Fiddling about

I’m generally a fairly sanguine chap but occasionally I read something that makes my blood boil. The excellent BBC Music Magazine has just published another of its Greatest of All Time polls. These polls always cause controversy and passion – it’s their raison d’etre – but they do provide a bit of harmless fun and a talking point for music lovers. What makes the BBC Mag polls particularly interesting is that the people who nominate their All Time Greats are professionals working in the same field. A few years ago, 100 pianists voted for the Greatest Pianists. This time, 100 fiddle players nominated their greatest fellow violinists. Each violinist was allowed three votes. The result was: 1 David Oistrakh; 2 Jascha Heifetz, 3 Fritz Kreisler. Hurrah – or nearly hurrah!
Only five of the 100 violinists voted for the winning top three (Daniel Hope, Gil Shaham, Yuri Torchinsky, Maxim Vengerov and Elizabeth Wallfisch) though none listed them in the correct order which, obviously, should be Heifetz, Kreisler, Oistrakh.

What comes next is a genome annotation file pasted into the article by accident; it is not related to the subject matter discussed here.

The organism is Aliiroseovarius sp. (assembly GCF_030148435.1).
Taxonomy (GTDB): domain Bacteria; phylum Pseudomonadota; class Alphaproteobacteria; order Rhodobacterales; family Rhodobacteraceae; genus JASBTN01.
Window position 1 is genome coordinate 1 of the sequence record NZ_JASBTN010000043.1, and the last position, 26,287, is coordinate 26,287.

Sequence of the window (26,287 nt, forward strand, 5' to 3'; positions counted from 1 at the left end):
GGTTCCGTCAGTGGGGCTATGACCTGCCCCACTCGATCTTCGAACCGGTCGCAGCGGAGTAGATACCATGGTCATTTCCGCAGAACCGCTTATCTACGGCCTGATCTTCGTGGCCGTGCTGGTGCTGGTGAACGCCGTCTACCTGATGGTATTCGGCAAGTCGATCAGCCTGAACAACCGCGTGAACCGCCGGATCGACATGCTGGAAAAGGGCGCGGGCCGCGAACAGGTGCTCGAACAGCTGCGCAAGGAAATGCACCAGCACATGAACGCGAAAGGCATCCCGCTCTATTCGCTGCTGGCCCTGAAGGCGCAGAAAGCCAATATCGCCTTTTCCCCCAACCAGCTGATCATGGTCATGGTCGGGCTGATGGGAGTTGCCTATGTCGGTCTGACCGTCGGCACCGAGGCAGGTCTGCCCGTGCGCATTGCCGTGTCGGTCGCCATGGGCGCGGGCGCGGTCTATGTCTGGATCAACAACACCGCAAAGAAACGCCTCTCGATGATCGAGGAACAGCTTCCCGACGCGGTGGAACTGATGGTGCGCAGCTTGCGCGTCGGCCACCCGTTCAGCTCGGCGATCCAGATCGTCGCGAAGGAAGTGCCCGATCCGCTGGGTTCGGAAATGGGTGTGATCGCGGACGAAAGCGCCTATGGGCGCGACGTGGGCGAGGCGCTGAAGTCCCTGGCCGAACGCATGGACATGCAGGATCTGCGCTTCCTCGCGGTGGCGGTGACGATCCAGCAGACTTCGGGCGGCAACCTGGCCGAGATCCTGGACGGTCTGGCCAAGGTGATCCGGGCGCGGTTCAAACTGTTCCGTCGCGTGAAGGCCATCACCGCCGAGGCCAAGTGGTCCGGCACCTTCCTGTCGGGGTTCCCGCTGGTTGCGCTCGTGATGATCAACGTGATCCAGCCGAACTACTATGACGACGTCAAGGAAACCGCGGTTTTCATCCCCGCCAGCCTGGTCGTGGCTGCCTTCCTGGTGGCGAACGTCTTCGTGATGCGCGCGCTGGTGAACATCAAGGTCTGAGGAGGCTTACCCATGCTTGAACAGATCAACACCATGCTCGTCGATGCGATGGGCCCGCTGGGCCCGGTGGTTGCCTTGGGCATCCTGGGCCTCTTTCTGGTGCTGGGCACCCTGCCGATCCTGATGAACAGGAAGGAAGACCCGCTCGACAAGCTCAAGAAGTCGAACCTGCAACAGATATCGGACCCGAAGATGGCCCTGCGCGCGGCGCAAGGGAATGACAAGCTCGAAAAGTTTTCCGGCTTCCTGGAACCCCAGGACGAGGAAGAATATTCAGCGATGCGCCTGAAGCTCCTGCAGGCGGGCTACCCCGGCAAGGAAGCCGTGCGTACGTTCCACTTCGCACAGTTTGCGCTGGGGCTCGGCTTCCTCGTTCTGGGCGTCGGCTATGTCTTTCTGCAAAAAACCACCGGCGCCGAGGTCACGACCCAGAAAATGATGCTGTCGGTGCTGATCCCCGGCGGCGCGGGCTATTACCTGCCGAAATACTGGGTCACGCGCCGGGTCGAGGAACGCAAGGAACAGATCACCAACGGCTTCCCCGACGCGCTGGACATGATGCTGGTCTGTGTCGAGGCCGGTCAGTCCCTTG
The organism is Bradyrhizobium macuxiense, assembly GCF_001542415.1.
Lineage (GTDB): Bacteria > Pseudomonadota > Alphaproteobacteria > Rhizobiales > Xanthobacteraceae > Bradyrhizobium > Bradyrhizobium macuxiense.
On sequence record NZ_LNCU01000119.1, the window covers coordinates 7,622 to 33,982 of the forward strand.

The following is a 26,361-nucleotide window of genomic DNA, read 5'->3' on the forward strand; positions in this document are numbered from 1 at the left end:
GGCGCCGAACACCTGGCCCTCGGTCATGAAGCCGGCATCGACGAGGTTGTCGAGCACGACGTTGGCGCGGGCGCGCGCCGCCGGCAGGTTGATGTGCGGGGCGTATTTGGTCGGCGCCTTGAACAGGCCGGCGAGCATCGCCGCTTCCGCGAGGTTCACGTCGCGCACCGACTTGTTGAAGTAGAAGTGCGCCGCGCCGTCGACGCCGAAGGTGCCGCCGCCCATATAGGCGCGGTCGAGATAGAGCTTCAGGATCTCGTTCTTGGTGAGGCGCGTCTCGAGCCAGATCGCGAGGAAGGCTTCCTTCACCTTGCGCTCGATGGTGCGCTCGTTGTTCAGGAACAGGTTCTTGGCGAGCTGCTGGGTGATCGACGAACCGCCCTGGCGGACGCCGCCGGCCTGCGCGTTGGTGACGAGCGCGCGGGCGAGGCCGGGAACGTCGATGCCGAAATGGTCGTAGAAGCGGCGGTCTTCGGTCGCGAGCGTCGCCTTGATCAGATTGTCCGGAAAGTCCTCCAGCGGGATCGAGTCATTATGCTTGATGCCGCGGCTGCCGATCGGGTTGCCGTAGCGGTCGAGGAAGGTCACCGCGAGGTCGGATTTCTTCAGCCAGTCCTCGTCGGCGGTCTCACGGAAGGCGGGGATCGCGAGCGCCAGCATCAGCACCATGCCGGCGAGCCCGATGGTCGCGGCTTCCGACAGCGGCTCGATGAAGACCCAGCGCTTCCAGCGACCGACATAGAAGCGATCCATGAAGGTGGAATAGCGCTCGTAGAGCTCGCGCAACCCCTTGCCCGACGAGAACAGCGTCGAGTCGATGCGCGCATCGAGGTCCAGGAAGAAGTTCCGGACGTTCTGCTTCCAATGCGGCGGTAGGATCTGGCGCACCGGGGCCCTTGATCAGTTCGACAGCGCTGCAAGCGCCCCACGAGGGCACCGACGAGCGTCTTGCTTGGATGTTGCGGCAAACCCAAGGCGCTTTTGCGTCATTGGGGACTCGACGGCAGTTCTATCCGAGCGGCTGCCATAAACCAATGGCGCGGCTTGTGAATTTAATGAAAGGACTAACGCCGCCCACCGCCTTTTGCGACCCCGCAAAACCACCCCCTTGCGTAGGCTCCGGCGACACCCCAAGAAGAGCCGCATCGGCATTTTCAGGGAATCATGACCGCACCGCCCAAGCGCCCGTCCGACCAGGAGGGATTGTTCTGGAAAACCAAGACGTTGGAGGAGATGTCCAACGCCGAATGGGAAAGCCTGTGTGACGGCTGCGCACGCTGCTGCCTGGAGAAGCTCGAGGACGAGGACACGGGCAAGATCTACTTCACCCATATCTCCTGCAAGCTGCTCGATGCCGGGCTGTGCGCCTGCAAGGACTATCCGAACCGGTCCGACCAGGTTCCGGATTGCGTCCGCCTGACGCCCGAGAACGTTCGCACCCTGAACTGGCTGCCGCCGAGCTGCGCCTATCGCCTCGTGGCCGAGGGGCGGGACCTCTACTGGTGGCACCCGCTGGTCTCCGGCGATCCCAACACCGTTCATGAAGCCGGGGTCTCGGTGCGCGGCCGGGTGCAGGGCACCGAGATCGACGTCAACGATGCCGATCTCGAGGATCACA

It was clearly a close-run thing for first and second place. Both Oistrakh and Heifetz garnered 34 nominations – except that one nomination for Heifetz was a negative vote made by a violinist called Robert McDuffie who nominated Heifetz with a special note attached. Heifetz, in case you don’t know, was marketed during his lifetime – not without reason – as ‘The Violinist of the 20th Century’. Even fiddle players who don’t warm to his intense, high octane style acknowledge his technical supremacy and influence on the course of the violin’s history. McDuffie, whoever he is, nominated Heifetz because he was ‘a musical narcissist’ who inspired McDuffie ‘what not to do’, a gesture that in itself takes some beating for narcissism and breathtaking stupidity. Perhaps if he listened more closely to what Heifetz was about he might become a better player and thus rise from the present ranks of obscurity.

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